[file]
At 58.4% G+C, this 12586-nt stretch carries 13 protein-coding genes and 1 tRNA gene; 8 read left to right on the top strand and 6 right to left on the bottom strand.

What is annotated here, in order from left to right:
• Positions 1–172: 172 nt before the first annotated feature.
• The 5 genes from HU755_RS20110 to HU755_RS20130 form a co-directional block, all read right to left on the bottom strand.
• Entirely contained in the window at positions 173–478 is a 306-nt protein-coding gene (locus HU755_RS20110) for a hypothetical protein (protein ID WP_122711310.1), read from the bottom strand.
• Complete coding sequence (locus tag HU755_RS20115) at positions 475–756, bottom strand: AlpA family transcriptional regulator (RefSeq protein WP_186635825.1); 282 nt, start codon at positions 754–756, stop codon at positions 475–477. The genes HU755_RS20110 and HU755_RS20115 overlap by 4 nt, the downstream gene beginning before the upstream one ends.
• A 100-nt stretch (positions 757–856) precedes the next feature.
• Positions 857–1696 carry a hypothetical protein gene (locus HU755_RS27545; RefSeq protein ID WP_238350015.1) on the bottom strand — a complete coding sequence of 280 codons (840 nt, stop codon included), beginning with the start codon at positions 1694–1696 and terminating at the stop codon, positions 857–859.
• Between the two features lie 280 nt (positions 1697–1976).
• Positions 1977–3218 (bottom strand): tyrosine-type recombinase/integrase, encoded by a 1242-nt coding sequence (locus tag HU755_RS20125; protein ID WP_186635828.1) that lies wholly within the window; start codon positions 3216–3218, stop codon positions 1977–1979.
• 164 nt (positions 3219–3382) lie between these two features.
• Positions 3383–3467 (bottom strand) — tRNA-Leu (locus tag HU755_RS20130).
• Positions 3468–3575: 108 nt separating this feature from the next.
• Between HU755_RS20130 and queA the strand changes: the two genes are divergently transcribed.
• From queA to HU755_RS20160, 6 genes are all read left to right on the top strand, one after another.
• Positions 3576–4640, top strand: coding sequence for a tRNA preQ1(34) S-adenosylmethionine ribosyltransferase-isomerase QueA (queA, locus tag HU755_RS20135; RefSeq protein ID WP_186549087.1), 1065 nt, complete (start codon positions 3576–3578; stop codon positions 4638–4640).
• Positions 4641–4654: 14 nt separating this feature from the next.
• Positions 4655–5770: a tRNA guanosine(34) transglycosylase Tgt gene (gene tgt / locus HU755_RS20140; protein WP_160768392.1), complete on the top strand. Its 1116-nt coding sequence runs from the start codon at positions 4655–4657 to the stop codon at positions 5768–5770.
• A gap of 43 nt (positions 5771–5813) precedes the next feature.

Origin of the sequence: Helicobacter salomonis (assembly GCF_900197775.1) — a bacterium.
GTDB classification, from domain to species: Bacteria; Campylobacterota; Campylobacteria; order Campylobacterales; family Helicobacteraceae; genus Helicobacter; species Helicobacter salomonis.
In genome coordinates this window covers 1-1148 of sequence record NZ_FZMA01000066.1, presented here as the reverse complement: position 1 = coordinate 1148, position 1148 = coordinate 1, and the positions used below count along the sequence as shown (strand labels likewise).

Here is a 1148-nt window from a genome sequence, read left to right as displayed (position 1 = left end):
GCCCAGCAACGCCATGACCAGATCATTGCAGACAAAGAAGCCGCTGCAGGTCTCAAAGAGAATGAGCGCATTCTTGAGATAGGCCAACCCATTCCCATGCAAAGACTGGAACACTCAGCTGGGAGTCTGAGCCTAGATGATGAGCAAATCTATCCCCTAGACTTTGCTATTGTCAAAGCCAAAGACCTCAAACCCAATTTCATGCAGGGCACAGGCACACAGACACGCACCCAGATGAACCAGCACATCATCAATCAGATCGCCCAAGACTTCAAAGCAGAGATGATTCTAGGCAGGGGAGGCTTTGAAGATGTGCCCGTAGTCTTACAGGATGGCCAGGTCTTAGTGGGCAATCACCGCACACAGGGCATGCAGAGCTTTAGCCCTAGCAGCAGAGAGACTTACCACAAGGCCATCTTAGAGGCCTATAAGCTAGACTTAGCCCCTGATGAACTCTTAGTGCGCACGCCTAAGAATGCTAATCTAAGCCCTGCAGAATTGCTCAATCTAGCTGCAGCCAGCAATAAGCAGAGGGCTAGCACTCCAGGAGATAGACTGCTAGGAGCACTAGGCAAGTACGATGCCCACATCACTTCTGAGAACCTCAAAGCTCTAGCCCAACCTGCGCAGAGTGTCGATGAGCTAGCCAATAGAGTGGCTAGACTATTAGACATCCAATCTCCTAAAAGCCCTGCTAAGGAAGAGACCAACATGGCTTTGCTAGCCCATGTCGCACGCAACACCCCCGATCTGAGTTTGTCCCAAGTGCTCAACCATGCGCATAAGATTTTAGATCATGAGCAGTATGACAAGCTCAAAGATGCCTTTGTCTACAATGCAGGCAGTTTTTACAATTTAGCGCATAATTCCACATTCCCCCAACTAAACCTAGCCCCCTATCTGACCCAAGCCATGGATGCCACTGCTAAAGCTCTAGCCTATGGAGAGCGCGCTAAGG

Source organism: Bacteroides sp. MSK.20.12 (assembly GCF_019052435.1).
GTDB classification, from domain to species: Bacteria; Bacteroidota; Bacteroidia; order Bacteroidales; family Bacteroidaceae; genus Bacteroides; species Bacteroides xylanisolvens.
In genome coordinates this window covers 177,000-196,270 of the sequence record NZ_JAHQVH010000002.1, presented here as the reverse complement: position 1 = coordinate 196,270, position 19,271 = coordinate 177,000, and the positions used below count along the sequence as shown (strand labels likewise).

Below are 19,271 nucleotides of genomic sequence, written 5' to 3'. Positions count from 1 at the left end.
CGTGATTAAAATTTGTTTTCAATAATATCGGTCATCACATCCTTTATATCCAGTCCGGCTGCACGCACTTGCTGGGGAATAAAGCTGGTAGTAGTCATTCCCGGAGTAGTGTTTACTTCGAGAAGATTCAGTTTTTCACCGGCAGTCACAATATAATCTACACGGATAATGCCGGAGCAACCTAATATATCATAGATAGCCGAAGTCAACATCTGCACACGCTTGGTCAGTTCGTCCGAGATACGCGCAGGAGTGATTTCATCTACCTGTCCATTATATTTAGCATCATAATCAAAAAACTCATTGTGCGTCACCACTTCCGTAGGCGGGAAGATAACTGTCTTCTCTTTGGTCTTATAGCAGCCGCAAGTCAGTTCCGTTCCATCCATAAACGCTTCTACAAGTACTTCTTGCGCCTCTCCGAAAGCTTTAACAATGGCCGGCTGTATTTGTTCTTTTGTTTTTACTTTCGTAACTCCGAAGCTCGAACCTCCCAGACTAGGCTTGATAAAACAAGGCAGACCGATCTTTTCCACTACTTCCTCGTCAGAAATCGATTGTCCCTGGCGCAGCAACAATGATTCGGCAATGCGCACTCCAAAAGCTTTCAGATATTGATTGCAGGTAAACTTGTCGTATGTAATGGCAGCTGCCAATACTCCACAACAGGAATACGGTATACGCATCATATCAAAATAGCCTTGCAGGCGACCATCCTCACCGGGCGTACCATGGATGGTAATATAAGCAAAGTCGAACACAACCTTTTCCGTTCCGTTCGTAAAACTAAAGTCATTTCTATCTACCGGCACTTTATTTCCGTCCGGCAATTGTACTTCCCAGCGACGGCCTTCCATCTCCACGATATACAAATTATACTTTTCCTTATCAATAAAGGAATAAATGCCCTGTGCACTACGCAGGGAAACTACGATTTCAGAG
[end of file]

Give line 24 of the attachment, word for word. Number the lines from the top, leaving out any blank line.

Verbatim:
GCCCAGCAACGCCATGACCAGATCATTGCAGACAAAGAAGCCGCTGCAGGTCTCAAAGAGAATGAGCGCATTCTTGAGATAGGCCAACCCATTCCCATGCAAAGACTGGAACACTCAGCTGGGAGTCTGAGCCTAGATGATGAGCAAATCTATCCCCTAGACTTTGCTATTGTCAAAGCCAAAGACCTCAAACCCAATTTCATGCAGGGCACAGGCACACAGACACGCACCCAGATGAACCAGCACATCATCAATCAGATCGCCCAAGACTTCAAAGCAGAGATGATTCTAGGCAGGGGAGGCTTTGAAGATGTGCCCGTAGTCTTACAGGATGGCCAGGTCTTAGTGGGCAATCACCGCACACAGGGCATGCAGAGCTTTAGCCCTAGCAGCAGAGAGACTTACCACAAGGCCATCTTAGAGGCCTATAAGCTAGACTTAGCCCCTGATGAACTCTTAGTGCGCACGCCTAAGAATGCTAATCTAAGCCCTGCAGAATTGCTCAATCTAGCTGCAGCCAGCAATAAGCAGAGGGCTAGCACTCCAGGAGATAGACTGCTAGGAGCACTAGGCAAGTACGATGCCCACATCACTTCTGAGAACCTCAAAGCTCTAGCCCAACCTGCGCAGAGTGTCGATGAGCTAGCCAATAGAGTGGCTAGACTATTAGACATCCAATCTCCTAAAAGCCCTGCTAAGGAAGAGACCAACATGGCTTTGCTAGCCCATGTCGCACGCAACACCCCCGATCTGAGTTTGTCCCAAGTGCTCAACCATGCGCATAAGATTTTAGATCATGAGCAGTATGACAAGCTCAAAGATGCCTTTGTCTACAATGCAGGCAGTTTTTACAATTTAGCGCATAATTCCACATTCCCCCAACTAAACCTAGCCCCCTATCTGACCCAAGCCATGGATGCCACTGCTAAAGCTCTAGCCTATGGAGAGCGCGCTAAGG